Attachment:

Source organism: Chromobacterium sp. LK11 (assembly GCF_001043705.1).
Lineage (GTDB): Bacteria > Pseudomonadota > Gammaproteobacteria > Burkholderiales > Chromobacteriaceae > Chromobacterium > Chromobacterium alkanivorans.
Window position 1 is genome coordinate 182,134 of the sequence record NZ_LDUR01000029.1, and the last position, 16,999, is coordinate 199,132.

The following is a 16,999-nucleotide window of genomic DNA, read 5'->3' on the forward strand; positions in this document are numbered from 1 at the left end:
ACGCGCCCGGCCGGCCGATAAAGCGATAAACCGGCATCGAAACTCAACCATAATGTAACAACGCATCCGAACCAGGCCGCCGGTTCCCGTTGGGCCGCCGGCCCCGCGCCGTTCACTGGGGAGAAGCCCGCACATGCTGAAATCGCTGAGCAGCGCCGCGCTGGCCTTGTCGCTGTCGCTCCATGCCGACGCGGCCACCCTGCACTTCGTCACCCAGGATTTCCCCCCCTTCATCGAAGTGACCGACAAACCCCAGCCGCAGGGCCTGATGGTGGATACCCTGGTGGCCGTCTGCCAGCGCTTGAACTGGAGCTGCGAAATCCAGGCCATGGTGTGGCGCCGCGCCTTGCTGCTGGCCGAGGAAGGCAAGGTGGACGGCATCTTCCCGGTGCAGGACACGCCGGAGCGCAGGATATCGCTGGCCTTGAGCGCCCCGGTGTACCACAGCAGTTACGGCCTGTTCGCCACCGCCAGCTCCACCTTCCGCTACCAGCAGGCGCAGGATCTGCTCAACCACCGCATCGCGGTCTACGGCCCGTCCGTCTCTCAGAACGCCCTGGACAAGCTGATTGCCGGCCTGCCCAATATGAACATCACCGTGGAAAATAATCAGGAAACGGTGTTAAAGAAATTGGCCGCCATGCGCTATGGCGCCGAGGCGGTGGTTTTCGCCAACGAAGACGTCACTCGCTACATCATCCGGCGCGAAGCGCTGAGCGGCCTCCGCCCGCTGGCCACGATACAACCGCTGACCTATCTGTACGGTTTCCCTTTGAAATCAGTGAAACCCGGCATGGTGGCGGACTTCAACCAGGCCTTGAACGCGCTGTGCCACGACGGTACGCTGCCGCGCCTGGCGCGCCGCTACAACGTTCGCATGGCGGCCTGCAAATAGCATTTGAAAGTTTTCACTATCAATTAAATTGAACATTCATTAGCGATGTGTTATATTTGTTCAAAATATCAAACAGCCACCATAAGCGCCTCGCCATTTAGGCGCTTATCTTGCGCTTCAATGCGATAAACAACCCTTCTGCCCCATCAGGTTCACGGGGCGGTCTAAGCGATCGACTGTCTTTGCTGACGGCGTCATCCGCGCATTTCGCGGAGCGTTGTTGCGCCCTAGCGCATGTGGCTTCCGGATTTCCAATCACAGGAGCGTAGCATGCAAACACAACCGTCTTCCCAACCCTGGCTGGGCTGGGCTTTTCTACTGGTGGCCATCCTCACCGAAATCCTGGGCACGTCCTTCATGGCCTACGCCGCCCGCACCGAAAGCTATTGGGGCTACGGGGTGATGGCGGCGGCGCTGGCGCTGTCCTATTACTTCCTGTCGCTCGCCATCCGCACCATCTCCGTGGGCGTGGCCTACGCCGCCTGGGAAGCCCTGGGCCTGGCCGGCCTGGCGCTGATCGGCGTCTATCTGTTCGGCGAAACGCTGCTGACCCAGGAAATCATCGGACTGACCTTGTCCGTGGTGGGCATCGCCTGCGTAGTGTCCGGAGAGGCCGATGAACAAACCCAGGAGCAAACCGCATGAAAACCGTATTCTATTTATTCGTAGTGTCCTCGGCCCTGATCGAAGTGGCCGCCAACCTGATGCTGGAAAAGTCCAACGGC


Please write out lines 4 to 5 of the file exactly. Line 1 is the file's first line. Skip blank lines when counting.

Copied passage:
The following is a 16,999-nucleotide window of genomic DNA, read 5'->3' on the forward strand; positions in this document are numbered from 1 at the left end:
ACGCGCCCGGCCGGCCGATAAAGCGATAAACCGGCATCGAAACTCAACCATAATGTAACAACGCATCCGAACCAGGCCGCCGGTTCCCGTTGGGCCGCCGGCCCCGCGCCGTTCACTGGGGAGAAGCCCGCACATGCTGAAATCGCTGAGCAGCGCCGCGCTGGCCTTGTCGCTGTCGCTCCATGCCGACGCGGCCACCCTGCACTTCGTCACCCAGGATTTCCCCCCCTTCATCGAAGTGACCGACAAACCCCAGCCGCAGGGCCTGATGGTGGATACCCTGGTGGCCGTCTGCCAGCGCTTGAACTGGAGCTGCGAAATCCAGGCCATGGTGTGGCGCCGCGCCTTGCTGCTGGCCGAGGAAGGCAAGGTGGACGGCATCTTCCCGGTGCAGGACACGCCGGAGCGCAGGATATCGCTGGCCTTGAGCGCCCCGGTGTACCACAGCAGTTACGGCCTGTTCGCCACCGCCAGCTCCACCTTCCGCTACCAGCAGGCGCAGGATCTGCTCAACCACCGCATCGCGGTCTACGGCCCGTCCGTCTCTCAGAACGCCCTGGACAAGCTGATTGCCGGCCTGCCCAATATGAACATCACCGTGGAAAATAATCAGGAAACGGTGTTAAAGAAATTGGCCGCCATGCGCTATGGCGCCGAGGCGGTGGTTTTCGCCAACGAAGACGTCACTCGCTACATCATCCGGCGCGAAGCGCTGAGCGGCCTCCGCCCGCTGGCCACGATACAACCGCTGACCTATCTGTACGGTTTCCCTTTGAAATCAGTGAAACCCGGCATGGTGGCGGACTTCAACCAGGCCTTGAACGCGCTGTGCCACGACGGTACGCTGCCGCGCCTGGCGCGCCGCTACAACGTTCGCATGGCGGCCTGCAAATAGCATTTGAAAGTTTTCACTATCAATTAAATTGAACATTCATTAGCGATGTGTTATATTTGTTCAAAATATCAAACAGCCACCATAAGCGCCTCGCCATTTAGGCGCTTATCTTGCGCTTCAATGCGATAAACAACCCTTCTGCCCCATCAGGTTCACGGGGCGGTCTAAGCGATCGACTGTCTTTGCTGACGGCGTCATCCGCGCATTTCGCGGAGCGTTGTTGCGCCCTAGCGCATGTGGCTTCCGGATTTCCAATCACAGGAGCGTAGCATGCAAACACAACCGTCTTCCCAACCCTGGCTGGGCTGGGCTTTTCTACTGGTGGCCATCCTCACCGAAATCCTGGGCACGTCCTTCATGGCCTACGCCGCCCGCACCGAAAGCTATTGGGGCTACGGGGTGATGGCGGCGGCGCTGGCGCTGTCCTATTACTTCCTGTCGCTCGCCATCCGCACCATCTCCGTGGGCGTGGCCTACGCCGCCTGGGAAGCCCTGGGCCTGGCCGGCCTGGCGCTGATCGGCGTCTATCTGTTCGGCGAAACGCTGCTGACCCAGGAAATCATCGGACTGACCTTGTCCGTGGTGGGCATCGCCTGCGTAGTGTCCGGAGAGGCCGATGAACAAACCCAGGAGCAAACCGCATGAAAACCGTATTCTATTTATTCGTAGTGTCCTCGGCCCTGATCGAAGTGGCCGCCAACCTGATGCTGGAAAAGTCCAACGGC